Play & Grow is a 10-week family-based, multi-component healthy lifestyle programme for families with preschool children aged 2 to 4, and was developed and tested in a pilot study (n = 39, aged 2.15, SD = .88, retention rate of 93 %) by the PI and her team. The aim of Play & Grow is to encourage healthy eating habits and active play in children from an early age, and to bring about healthy behavioural changes in families. The programme also includes a Connectedness to nature element designed to equip parents with environmental knowledge and skills. The generated pre- and post-test comparison data indicated the effectiveness of the programme (not presented here). A detailed manual and full resource kit were created, and each session consisted of: (i) a 15-min theoretical education component (food, activity, Connectedness to nature), and (ii) a 30-min component on indoor and outdoor nature-related activities, such as playing with objects found in nature and searching for natural treasures (Table 1). Some nature activities were food-related, such as growing plants, creating miniature indoor gardens, and healthy cooking. While the intervention group received the programme as detailed in the resource kit, the control group received an information folder containing government-recommended physical activity and dietary guidelines for children . To enhance participation, all the sessions were scheduled on weekends. The outcome data was collected using a number of scales and questionnaires addessing eating, active play and nature-related habits before and after the programme, and group session debriefings were held at the beginning and end of the programme. The programme proved popular amongst participants and the results demonstrated significant positive changes on a number of health-related outcomes, such as healthier food habits and an increase in caregiver physical activity levels.
The main objective was to test the hypothesis that the proposed healthy lifestyle intervention program Play & Grow, will improve stated outcomes. The effectiveness of Play & Grow intervention, will be tested by conducting a randomised controlled trial (RCT), enhanced with the novel connectedness to nature element, and evaluating immediate and long-term health effects on participating children's active play/sedentary behaviours, zBMI eating habits (Stage 2).
To validate the newly created NRS on the preschool population of Hong Kong (Stage 1)
To improve general parenting practices (encouragement, positive involvement, problem solving, knowledge of child nutrition and active play, age-appropriate activities and attitudes to nature); and specific parenting practices such as outdoor playtime routines, meal and snack routines, environmental practices and (Connectedness to nature) (Stage 2)
To test whether Connectedness to nature encourages healthy lifestyle routines and positively influences healthy eating and active playtime in children aged 2 to 4 in Hong Kong (Stage 2).
To test if the key elements of the Play & Grow programme; that is, offering anticipatory guidance  and emphasizing parenting skills , will be beneficial for the outcomes of the intervention. Further, we assume that the added novel element, Connectedness to nature, will boost the programme and have additional beneficial effects on the children's well-being as a result of increased outdoor time and participation in activities related to nature, active play and food.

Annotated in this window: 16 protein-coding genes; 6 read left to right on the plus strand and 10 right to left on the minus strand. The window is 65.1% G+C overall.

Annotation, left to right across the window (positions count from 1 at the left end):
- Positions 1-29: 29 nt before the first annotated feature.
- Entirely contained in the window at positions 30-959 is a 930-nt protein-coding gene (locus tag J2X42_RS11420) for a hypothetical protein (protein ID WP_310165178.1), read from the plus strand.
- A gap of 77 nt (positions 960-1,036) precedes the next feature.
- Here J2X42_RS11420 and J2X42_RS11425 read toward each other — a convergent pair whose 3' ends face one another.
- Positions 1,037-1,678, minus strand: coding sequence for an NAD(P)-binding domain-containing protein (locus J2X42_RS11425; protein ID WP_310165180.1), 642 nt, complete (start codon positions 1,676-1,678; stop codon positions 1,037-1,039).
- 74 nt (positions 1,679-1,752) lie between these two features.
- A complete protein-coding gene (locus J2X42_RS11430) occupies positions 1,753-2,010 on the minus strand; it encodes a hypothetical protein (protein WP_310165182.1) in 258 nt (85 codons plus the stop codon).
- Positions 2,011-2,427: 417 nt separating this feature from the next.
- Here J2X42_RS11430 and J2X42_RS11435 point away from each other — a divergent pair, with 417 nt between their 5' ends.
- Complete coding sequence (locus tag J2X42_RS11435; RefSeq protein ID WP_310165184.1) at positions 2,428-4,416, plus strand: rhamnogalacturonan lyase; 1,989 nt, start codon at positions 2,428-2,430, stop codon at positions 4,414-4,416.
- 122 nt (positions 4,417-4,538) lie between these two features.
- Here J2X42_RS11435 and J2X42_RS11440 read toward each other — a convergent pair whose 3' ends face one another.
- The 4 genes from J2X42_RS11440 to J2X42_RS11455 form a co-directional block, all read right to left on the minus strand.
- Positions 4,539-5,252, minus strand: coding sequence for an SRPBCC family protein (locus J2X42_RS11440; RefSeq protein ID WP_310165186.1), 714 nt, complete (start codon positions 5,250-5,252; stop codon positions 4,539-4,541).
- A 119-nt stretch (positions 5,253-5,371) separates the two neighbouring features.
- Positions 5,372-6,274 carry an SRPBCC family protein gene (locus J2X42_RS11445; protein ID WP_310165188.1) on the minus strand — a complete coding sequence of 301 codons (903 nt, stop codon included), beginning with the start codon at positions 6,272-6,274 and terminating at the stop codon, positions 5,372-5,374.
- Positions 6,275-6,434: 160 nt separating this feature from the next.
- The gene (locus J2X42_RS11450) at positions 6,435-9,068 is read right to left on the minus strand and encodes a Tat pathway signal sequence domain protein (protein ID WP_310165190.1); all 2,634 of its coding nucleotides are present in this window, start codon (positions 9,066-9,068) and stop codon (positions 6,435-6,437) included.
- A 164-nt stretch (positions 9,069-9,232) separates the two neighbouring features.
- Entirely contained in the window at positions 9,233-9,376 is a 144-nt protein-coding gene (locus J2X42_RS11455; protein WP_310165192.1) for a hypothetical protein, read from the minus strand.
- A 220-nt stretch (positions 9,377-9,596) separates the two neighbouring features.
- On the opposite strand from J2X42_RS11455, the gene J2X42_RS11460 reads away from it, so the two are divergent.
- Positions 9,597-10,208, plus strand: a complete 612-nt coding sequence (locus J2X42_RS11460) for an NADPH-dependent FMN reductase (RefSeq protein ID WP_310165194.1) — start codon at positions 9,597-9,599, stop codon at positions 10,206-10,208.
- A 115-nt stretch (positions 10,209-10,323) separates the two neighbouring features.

Methods and design
The objectives of the proposed project will be achieved in two stages over a 30-month period (Fig. 2) in Hong Kong. Firstly, to create a valid measurement tool for the novel Connectedness to nature intervention element, a Nature Relatedness Scale (NRS) will be validated and tested for reliability (Stage 1). To measure the effectiveness of the early-intervention Play & Grow programme, a RCT will be conducted (Stage 2). In order to investigate which particular components of the Play & Grow were most/least effective, the data from the RCT will be used to perform a mediator study at a later stage.
STAGE 1. NRS for preschool children – Constructing and evaluating a new measuring instrument
The Nature Relatedness Scale (NRS) for preschool children is a short, reliable, and valid scale for measuring the environmental behaviours of preschool children aged 2–4 years in Hong Kong.
An understanding of children’s nature relatedness becomes more critical as the casual interaction with nature in daily life becomes less obvious. As none of the existing methods for measuring children’s attitudes and behaviours towards environment and nature have been assessed in preschool children, little is known about how they perceive and interact with the natural environment. This baseline is crucial to understanding whether health-promoting interventions targeting Connectedness to nature can be effective. We modified an existing scale for older children in our recent Play & Grow pilot study . Overall, the reliability and construct validity indicated very low applicability to Hong Kong pre-schoolers (Cronbach’s alpha and inter-item correlation of most dimensions, e.g. < 0.50). In the proposed study, we will therefore employ a mixed-method approach, including the above mentioned Play & Grow pilot test (n = 39), qualitative interviews with parents (n = 10), further modification of the items, and a test of the final short 20-item NRS on children of 2 to 4 years of age (n = 100) in 2 different socioeconomic settings in Hong Kong. The qualitative data will lead to construction of an item pool with items representing four theoretical constructs of Nature Relatedness: (1) enjoyment of nature, (2) empathy for nature, (3) sense of responsibility, and (4) awareness of nature. We will collect a sub-sample from 110 children in this age group and explore the factor structure. Participants will be recruited through the Active Health Clinic, HKU. In addition to the Nature Relatedness items, we will include attitude to nature, enjoyment/happiness, psychological health outcomes, and subjective well-being. The Pediatric Quality of Life Inventory 兒科生活品質問卷 (Varni JW, Version 4.0- translated)  will be used in the survey to test the criterion validity of NRS for preschool children.